What daily factors increase the risk of lower back pain in young athletes?

Posted on December 8, 2017

(Last Updated On: December 8, 2017)

Our reference,

Evaluation of factors associated with severe and frequent back pain in high school athletes

We looked at a bunch of potential factors. Which ones correlated to having highly intense and frequent back pain in athletes 14-20 years old?

When we say a bunch of potential factors, we mean a bunch.

Association (χ2) and prevalence ratio of back pain intensity with independent variables

-(demographic, socioeconomic, anthropometric, and psychosocial)

-(exercise level, behavioural, and postural)

Association (χ2) and prevalence ratio of back pain frequency with independent variables

-(demographic, socioeconomic, anthropometric, and psychosocial)

-(exercise level, behavioural, and postural)

After all that, what factors were most associated with intense and frequent back pain? Highlighting factors where the prevalence changed by 10% or more:


“Bivariate analysis revealed an association of back pain intensity with behavioural and postural variables, and back pain frequency with sex, exercise level, and postural variables.

After performing multivariate analysis, only the time spent using a computer and sitting in a posture to write and use a computer remained associated with back pain intensity, and reading or studying in bed and the method of carrying a backpack remained associated with back pain frequency. These behavioural and postural factors were associated with increasing back pain frequency and back pain intensity. Athletes who used a non-recommended sitting posture to write and use computer demonstrated higher prevalence ratios and were more predisposed to greater back pain intensity.”

1. This is a great study to illustrate the importance of the other 23 hours a day. This study was meant to examine athletes, yet found all the non-athletic postures and movements were more relevant than the sport the athlete played!

-Five years ago: Why you’re still in pain

2. Predictably, none of the pain science world evangelists seemed to mention this study. Those championing the hell out of the biopsychosocial model of pain. Because frankly, this study only found bio was relevant. Even for the sleep numbers, which did have some (non-statistically significant) relationship, one has to laugh when you see the authors go,

“Although sleep time was not associated with [back pain], insufficient sleep may impair athletes’ musculoskeletal tissue recovery and make them more tired, contributing to the adoption of inappropriate postures.”

So when biopsychosocial zealots harp on things like sleep quality, who says they aren’t still harping on a bio factor? A posture factor?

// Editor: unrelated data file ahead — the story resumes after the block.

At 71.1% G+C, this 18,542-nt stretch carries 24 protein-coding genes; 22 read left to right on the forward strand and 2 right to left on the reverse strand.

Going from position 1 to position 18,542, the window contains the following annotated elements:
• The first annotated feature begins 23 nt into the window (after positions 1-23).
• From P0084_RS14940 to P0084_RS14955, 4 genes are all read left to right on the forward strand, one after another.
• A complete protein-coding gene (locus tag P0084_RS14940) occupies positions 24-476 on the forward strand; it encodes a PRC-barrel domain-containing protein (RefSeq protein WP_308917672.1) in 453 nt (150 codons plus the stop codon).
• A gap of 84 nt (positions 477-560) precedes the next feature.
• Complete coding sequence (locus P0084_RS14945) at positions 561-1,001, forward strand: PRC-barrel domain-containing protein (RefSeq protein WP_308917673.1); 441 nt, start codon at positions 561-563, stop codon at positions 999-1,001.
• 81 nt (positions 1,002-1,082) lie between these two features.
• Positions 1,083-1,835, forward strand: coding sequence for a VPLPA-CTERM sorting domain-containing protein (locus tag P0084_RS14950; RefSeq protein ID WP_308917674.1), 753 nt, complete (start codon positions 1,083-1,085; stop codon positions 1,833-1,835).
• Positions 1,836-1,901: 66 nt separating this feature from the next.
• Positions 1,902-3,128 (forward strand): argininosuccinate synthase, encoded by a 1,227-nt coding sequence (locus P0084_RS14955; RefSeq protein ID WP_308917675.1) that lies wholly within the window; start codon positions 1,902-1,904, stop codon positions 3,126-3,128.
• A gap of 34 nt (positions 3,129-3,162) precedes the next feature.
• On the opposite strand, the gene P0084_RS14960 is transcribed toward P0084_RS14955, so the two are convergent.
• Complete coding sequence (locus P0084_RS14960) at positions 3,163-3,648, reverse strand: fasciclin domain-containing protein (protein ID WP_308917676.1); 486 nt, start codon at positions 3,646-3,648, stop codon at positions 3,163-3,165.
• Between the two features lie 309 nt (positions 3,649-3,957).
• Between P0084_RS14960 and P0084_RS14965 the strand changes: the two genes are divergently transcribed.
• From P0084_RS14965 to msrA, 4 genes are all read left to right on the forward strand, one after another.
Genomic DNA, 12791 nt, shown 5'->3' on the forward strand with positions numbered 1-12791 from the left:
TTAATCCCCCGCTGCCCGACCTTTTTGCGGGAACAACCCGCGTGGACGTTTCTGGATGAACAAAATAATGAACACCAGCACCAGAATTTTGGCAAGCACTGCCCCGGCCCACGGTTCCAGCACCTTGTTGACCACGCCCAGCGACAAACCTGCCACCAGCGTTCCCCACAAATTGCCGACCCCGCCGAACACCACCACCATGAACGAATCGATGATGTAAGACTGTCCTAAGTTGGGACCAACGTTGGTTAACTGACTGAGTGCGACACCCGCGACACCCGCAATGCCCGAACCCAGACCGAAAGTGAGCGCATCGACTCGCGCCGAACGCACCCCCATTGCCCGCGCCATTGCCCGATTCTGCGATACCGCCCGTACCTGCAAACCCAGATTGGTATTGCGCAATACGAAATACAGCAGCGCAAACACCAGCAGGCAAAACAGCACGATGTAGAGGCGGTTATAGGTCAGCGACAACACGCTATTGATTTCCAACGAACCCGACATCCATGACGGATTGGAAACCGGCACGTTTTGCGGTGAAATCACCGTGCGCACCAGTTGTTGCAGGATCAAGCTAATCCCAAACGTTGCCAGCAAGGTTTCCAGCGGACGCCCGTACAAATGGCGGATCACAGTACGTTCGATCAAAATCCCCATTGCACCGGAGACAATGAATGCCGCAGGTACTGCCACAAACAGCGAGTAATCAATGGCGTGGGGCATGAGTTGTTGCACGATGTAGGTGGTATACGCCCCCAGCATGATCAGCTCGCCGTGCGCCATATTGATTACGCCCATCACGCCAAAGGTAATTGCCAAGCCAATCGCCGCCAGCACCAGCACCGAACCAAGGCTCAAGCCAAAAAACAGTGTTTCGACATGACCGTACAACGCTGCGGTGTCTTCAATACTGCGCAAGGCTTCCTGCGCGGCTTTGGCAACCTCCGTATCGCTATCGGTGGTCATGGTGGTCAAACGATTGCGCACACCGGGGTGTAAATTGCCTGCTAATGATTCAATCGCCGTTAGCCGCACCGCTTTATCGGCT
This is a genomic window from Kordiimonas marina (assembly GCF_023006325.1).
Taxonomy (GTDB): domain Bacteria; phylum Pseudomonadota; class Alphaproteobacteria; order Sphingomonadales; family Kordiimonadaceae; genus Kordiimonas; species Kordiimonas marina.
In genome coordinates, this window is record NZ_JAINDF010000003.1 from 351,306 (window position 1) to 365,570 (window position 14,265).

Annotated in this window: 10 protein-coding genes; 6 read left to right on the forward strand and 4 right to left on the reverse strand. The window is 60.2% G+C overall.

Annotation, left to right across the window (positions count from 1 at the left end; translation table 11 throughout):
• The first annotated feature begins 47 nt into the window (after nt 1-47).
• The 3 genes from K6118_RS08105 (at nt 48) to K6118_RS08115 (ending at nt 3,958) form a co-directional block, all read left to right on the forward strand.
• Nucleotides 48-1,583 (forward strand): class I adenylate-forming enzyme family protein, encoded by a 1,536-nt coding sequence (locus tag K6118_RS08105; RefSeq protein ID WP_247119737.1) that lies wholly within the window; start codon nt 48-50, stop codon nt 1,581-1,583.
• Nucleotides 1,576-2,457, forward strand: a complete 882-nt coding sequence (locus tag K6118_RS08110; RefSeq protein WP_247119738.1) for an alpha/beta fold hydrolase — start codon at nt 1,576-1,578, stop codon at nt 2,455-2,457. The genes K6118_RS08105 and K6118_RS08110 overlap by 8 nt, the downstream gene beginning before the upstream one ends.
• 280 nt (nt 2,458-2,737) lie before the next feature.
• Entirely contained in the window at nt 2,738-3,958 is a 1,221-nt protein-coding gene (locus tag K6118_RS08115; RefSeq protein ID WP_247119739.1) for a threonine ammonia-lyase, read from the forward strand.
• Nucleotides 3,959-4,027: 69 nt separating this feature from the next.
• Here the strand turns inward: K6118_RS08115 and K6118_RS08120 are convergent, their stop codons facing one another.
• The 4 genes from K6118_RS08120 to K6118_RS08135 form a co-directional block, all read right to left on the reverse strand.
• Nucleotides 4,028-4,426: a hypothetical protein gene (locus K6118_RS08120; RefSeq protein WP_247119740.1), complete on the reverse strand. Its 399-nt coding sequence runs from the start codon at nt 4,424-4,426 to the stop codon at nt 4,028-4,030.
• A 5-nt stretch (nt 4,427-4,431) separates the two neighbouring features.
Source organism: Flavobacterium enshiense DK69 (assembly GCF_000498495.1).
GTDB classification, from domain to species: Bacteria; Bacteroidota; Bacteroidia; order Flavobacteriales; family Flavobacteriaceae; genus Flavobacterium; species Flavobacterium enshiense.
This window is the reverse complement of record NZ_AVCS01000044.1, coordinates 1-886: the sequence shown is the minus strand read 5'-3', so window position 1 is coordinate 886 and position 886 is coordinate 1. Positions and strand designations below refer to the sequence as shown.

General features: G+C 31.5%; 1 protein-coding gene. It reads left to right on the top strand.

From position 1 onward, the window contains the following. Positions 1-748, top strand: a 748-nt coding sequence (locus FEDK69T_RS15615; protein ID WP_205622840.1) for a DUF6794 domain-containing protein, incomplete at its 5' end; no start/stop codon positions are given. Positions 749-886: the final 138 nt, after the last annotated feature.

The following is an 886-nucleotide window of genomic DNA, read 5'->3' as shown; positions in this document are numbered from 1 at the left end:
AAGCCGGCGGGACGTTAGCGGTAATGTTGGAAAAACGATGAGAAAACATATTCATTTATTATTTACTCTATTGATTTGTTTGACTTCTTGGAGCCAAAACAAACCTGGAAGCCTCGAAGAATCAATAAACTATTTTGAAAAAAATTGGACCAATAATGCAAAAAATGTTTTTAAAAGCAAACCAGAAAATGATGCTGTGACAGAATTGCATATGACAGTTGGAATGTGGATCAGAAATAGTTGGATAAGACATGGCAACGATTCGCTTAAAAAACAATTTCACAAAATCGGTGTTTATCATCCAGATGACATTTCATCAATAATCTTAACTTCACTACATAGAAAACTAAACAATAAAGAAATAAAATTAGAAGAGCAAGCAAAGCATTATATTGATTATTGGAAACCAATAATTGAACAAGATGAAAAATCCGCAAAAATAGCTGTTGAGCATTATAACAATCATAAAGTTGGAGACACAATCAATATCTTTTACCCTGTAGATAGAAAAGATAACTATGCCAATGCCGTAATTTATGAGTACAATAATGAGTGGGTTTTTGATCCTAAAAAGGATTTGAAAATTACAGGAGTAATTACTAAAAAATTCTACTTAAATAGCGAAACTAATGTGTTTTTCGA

-> We are not saying psychological and sociological factors don’t matter. We’re saying considering them as wholly separate from biology is precarious, and for some, the pendulum has swung too far away from biology.

In fact, many talk about lack of sleep, but this study found TOO MUCH sleep was something worth considering too. And even that has a direct biological implication at the spine,

Exercising in space- when spinal DEcompression is a concern for lower back pain

 (Astronauts are renown for lower back pain because they don’t compress their spine in microgravity. The more you lay down / sleep, the less you compress your spine = potential for more back pain.)

It’s no different than harping on those who are depressed being more likely to have lower back pain. Sure, there is always the chicken and the egg issue, but many of us have no problem spotting depressed posture either e.g. hunched over.

It’s pretty damn hard, if not impossible, to parse out depression, or sleep, from the rest of the day.

Meanwhile, this is a solid look at an inordinate amount of biopsychosocial factors and back pain. Going all the way to hand grip strength. It’s not even close how many of the factors are non-psychosocial. If you look at the highlighted numbers, you can see posture related factors overwhelmingly were most predictive.

The “posture doesn’t matter” crowd wants to single out “somebody stands still, looking at a wall” as examining posture. The rest of us aren’t so literal. We understand posture has a more dynamic definition. How you stand when holding your kid vs when using a standing desk, how you sit while typing at a desk, how you sit when relaxing on the couch, how you lay down when reading vs sleeping, how you walk freely vs how you walk when holding a backpack of five overpriced textbooks.

That does matter.


Learn about the most common posture issues

Exercises to fix common postural problems

Or get specific help assessing and changing your own posture


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